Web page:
HomeNewsAnalysisLiquid Gold – False COVID-19 Vaccines Emerge in Latin America
ANALYSIS

Liquid Gold – False COVID-19 Vaccines Emerge in Latin America

CONTRABAND / 18 JAN 2021 BY SHANE SULLIVAN EN

In 2021, the COVID-19 vaccine is liquid gold. As governments begin to roll out inoculation programs, criminal groups are taking advantage of the anxious interim, offering a range of scams from reserved vaccination spots to counterfeit vaccines – practices that may have serious public health implications.

In early December, INTERPOL issued a global alert warning of criminal activity around the falsification, theft and illegal advertising of COVID-19 and flu vaccines – the latest opportunistic and predatory criminal behavior triggered by the pandemic.

And while Mexico seems to be the early epicenter for criminal activity surrounding the COVID-19 vaccines, similar practices are emerging in numerous countries, including Colombia, Ecuador, Peru, Brazil and Panama.

Fake Vaccines

On January 8, Milenio reported that Mexico’s National Council of Private Security (Consejo Nacional de Seguridad Privada – CNSP) has confirmed the presence of laboratories set up by organized crime groups to create fake COVID-19 vaccines. The CNSP’s president, Raúl Sapién Santos, stated that such operations had been identified in Jalisco, Tamaulipas, Chihuahua, and Mexico City.

There are also concerns that organized crime groups, such as the Familia Michocana and the Jalisco Cartel New Generation (Cartel Jalisco Nueva Generación – CJNG) will try to infiltrate the supply-chain and steal vaccines en route to local hospitals.

SEE ALSO: Mexico Cartels Hand Out Food Amid Coronavirus Pandemic

If an organized crime group were to succeed in stealing vaccines, they could distribute false vaccines under the guise of selling the stolen doses. Given the role Mexican cartels have played in providing pandemic assistance to local communities, citizens may trust the vaccines are authentic, creating a false sense of security that could lead to greater community spread.

Data Gathering

On January 5, the Secretary of Health for Mexico’s state of Quintana Roo issued an alert warning of imposture “vaccine brigades” going door-to-door to collect residents’ personal information. Posing as members of the state’s Secretary of Health, brigades are falsely registering residents to receive the vaccine in exchange for a copy of their voter identification card.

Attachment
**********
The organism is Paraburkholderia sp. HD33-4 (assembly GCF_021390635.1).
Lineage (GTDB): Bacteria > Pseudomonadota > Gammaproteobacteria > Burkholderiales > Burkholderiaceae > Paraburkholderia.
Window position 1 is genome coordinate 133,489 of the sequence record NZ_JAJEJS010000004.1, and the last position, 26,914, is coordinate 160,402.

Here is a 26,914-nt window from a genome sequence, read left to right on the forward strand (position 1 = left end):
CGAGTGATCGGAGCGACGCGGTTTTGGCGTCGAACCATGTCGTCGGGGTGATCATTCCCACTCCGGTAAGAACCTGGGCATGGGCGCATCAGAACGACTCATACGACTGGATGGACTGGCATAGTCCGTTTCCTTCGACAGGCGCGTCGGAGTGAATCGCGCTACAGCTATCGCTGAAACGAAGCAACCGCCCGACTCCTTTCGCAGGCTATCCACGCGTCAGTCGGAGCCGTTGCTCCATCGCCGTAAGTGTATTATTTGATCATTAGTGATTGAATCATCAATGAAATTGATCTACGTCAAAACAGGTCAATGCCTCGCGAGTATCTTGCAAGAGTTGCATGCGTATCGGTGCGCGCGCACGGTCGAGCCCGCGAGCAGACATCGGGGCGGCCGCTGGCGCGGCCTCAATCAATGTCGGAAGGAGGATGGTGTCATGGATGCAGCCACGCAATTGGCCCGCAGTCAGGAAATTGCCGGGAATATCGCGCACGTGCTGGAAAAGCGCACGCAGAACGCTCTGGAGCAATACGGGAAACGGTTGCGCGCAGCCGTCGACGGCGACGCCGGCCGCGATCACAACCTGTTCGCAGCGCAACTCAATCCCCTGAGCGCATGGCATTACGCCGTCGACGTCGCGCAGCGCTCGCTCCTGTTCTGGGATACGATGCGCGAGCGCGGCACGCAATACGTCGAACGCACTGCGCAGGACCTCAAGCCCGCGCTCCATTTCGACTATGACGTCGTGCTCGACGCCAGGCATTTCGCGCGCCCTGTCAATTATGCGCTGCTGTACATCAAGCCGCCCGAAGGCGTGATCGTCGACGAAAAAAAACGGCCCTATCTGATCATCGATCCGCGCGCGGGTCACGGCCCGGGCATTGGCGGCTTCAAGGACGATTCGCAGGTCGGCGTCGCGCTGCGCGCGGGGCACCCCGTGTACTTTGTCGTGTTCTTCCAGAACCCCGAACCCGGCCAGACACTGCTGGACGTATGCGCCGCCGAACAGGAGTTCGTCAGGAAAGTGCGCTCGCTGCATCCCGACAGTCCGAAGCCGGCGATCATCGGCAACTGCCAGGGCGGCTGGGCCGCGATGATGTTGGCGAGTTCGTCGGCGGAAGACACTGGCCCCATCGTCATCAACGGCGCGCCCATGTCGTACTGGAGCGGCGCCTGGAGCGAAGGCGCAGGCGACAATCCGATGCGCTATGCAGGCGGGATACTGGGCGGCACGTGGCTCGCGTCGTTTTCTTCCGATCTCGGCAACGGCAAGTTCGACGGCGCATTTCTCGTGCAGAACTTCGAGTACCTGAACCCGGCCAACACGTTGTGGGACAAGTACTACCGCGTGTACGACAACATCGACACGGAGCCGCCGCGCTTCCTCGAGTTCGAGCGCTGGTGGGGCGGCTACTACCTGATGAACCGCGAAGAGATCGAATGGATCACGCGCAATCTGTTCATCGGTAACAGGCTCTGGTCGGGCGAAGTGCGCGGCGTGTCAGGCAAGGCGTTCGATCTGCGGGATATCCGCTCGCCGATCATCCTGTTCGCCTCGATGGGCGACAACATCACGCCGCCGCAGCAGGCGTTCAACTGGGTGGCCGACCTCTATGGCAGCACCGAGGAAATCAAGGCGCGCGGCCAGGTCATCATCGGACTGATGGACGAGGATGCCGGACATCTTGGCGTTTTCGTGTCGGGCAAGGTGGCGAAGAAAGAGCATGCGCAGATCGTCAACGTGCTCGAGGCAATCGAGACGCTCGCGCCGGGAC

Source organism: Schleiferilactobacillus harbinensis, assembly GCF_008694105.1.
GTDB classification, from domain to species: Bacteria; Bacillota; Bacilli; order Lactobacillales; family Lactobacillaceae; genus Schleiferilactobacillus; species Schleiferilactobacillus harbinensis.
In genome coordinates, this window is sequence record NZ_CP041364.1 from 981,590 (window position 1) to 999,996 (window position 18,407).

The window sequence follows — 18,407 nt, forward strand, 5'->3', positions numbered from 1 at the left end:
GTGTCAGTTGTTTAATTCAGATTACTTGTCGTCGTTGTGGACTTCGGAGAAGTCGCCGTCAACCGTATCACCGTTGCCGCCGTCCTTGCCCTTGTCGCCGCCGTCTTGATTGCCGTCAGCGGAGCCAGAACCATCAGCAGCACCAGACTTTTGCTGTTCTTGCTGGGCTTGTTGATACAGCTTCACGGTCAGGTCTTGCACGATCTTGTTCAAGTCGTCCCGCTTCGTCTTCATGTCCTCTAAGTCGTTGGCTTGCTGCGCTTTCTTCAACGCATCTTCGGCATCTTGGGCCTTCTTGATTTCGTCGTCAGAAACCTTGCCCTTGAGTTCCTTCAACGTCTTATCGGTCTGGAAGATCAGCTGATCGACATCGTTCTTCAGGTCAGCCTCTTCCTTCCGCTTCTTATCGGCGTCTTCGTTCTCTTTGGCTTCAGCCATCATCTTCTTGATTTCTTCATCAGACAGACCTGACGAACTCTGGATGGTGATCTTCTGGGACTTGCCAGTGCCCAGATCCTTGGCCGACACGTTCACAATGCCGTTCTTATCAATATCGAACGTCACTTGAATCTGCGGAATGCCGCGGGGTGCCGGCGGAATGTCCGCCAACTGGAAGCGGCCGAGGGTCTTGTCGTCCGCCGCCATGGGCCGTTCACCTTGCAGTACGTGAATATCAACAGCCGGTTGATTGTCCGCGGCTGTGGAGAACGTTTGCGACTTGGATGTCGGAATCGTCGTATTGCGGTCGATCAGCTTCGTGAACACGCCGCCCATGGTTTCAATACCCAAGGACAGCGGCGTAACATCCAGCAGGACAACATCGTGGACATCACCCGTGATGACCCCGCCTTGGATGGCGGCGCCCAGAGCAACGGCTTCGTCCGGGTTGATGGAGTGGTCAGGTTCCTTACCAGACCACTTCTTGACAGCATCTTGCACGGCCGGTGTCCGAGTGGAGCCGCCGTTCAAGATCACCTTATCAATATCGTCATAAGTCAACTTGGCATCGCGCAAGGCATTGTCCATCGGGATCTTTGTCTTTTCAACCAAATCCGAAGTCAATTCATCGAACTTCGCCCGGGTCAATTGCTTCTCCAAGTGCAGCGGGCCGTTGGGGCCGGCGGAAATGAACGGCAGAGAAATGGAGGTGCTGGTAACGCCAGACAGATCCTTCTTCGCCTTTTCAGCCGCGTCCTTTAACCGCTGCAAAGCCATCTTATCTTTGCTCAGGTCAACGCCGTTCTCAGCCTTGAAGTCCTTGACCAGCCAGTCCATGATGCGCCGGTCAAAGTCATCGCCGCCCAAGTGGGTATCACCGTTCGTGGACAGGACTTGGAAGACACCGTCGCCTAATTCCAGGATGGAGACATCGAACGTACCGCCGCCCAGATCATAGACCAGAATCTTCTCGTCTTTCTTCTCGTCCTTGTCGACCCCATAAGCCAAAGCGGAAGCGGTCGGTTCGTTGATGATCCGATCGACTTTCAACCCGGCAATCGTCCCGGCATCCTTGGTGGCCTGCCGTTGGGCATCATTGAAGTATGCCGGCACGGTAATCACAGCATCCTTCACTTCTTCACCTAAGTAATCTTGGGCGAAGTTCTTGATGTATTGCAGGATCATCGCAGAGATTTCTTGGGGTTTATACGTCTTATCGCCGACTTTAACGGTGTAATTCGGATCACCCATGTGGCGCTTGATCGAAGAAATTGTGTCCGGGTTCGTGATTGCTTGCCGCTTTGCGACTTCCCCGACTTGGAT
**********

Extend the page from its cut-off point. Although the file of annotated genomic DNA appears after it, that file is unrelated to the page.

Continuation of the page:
The voter identification card, which looks like a driver’s license, contains an individual’s home address, voter code, and personal information which, in the wrong hands, could be used to apply for bank credit, open a credit card or steal a person’s identity.

Fake Websites

After being notified by Pfizer-BioNTech, one of the companies manufacturing the COVID-19 vaccine, on January 5, Mexican authorities announced the suspension of a website posing as the official Pfizer Mexico platform. The website, whose seemingly official URL—pfizermx.com—and polished interface, replete with company logos, listed a phone number to call to order the vaccine.

In a press conference, Mexico’s Undersecretary of Health Prevention and Promotion, Hugo López-Gatell emphasized that “there is no authorization to sell the vaccine. If someone claims to be selling you the COVID vaccine, they are committing fraud and putting you at risk.”

SEE ALSO: Six Ways Coronavirus is Impacting Organized Crime in the Americas

As misinformation on the pandemic surges, online scams promising vaccines or reserved spots in line are likely to increase, as opportunistic criminals look to make a quick buck on the public health crisis.

Fake Tests

In Cancún, Mexico negative COVID-19 test results are being sold to tourists on social media platforms. Canadian tourists in need of a negative test to return home, are being charged $100 dollars for forged results which are sent to them within the hour, according to an article from Le Devoir.

Back in November, the Associated Press reported a similar scheme in Paris, where fake negative test results were being sold to travelers at Charles De Gaulle airport for $180 to $360.

Global travel restrictions have created a market for negative COVID-19 results, which looks poised to grow as countries seek to prevent the cross-border spread of new virus strains by requiring all international travelers to present a negative test result to gain entry.

The COVID-19 pandemic has already bred numerous illicit economies, but few as potentially harmful as the falsification of COVID-19 vaccines. As vaccination programs ramp up across Latin America, scams selling access to the coveted liquid are likely to continue, with victims bearing both the financial and health consequences.

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